A Parent's Guide to Early Brain Development
Brain Facts is part of the I Am Your Child public engagement campaign. Like all of the Campaign's activities, its aim is to raise public awareness about the importance of the first three years of life. Brain Facts suggests how recent findings by scientists affect you and your children. It puts these findings into a broader context and addresses some of the questions you may have about your child's early development.
Q: Why are we hearing so much about children's brains these days?
A: How we humans think and learn--and how we gain these capacities--has always fascinated people. But recently these questions have inspired even greater interest and attention. There is a good reason for new interest in the brain. Thanks to new technologies, including powerful brain scans, scientists are now able to form a much clearer picture of the brain's inner workings. These technologies have allowed new insights into early development. But technological breakthroughs are only part of the story. New interest in the brain also reflects growing concern across the nation about young children's learning and overall well-being. In particular, parents are eager to understand the role they play and how they can enhance their children's brain development in the crucial early years.
Q: What have scientists discovered that we didn't know before?
A: Scientists have made many discoveries about how a child's earliest experiences affect the way the brain is organized. Some of the neuroscientists' findings simply confirm what many parents already suspected. For example, researchers now confirm that the way you interact with your child in the early years and the experiences you provide or encourage have a big impact on his emotional development, learning abilities and how he functions in later life. At the same time, scientists are now learning much more about the biological processes that underlie what we have known.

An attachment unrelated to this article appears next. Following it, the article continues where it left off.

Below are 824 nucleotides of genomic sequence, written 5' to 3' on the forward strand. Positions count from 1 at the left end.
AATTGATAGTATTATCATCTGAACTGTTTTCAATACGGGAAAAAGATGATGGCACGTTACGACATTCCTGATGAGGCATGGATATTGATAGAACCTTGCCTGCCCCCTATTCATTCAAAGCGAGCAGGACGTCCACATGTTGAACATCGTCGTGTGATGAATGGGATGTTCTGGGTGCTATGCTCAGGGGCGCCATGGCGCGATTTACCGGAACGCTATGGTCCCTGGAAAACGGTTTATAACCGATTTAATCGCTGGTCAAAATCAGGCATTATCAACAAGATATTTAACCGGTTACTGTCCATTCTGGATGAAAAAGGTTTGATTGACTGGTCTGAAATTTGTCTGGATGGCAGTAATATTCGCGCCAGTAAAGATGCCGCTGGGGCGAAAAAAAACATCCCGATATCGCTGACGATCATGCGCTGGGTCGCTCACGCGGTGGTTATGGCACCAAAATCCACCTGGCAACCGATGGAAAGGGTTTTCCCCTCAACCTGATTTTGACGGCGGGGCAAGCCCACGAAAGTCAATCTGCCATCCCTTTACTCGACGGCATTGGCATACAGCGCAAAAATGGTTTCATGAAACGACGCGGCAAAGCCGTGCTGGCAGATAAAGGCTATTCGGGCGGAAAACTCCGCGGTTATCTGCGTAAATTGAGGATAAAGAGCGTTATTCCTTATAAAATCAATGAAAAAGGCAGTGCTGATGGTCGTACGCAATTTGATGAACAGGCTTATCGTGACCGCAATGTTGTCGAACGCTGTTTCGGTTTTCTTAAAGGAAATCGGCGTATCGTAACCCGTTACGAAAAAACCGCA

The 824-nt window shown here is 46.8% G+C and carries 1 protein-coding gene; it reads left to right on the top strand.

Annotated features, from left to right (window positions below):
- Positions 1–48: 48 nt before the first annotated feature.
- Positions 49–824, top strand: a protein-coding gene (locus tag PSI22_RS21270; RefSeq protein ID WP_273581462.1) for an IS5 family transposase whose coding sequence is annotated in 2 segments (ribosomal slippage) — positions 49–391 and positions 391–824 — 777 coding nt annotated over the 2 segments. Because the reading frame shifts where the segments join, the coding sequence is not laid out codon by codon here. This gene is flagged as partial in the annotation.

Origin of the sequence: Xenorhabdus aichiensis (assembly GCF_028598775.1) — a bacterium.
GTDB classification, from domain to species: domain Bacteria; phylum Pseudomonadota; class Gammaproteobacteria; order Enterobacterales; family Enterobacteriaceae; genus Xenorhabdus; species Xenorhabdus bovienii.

Scientists are finding that the kind of caregiving that parents provide for their children has an even greater effect on brain development than most people previously suspected. Of course, heredity plays a role. We now know that a complicated mix of heredity and experience shapes brain development. Because most of your child's brain development takes place after birth, you have many opportunities every day to contribute to his healthy development. Experience shapes the developing structure of the brain
Q: Exactly how do parents affect brain development?
A: The human body is entirely made up of cells, and the brain is no exception. Before birth, a baby's brain cells multiply at an astonishing rate. By the time your baby is born, she will have 100 billion brain cells. These cells are not yet connected in networks as they will be when her brain is mature.
The networks formed by brain cells are crucial. Among other things, they allow thinking and learning to take place. Given the importance of these networks, why do babies begin life without them? One answer is an unfinished brain offers an important benefit to your baby. It lets him form networks of brain cells in direct response to the world -- and from an infant's viewpoint, you are the world.
Babies experience the way you look into their eyes, and they see the expressions on your face; they hear you cooing, singing, talking and reading; they feel you holding or rocking them; they take in your familiar smells; they often experience the taste of your skin as well as their own. Touch is especially important: holding and stroking an infant stimulates the brain to release important hormones that allow him to grow. Your love for your child is, of course, the key to the powerful connection between the two of you. But it is the expression of your love that affects the way her brain forms connections.
Q: How do brains form connections?
A: Fortunately, brain cells are perfectly designed for making connections. Each cell sends signals out to other brain cells and receives input from other cells. The signals, in the form of electrical impulses, travel down the length of the nerve cell. With the help of special chemicals (such as serotonin), they travel from cell to cell, creating connections. Repeated activation of networks of neurons strengthens these connections.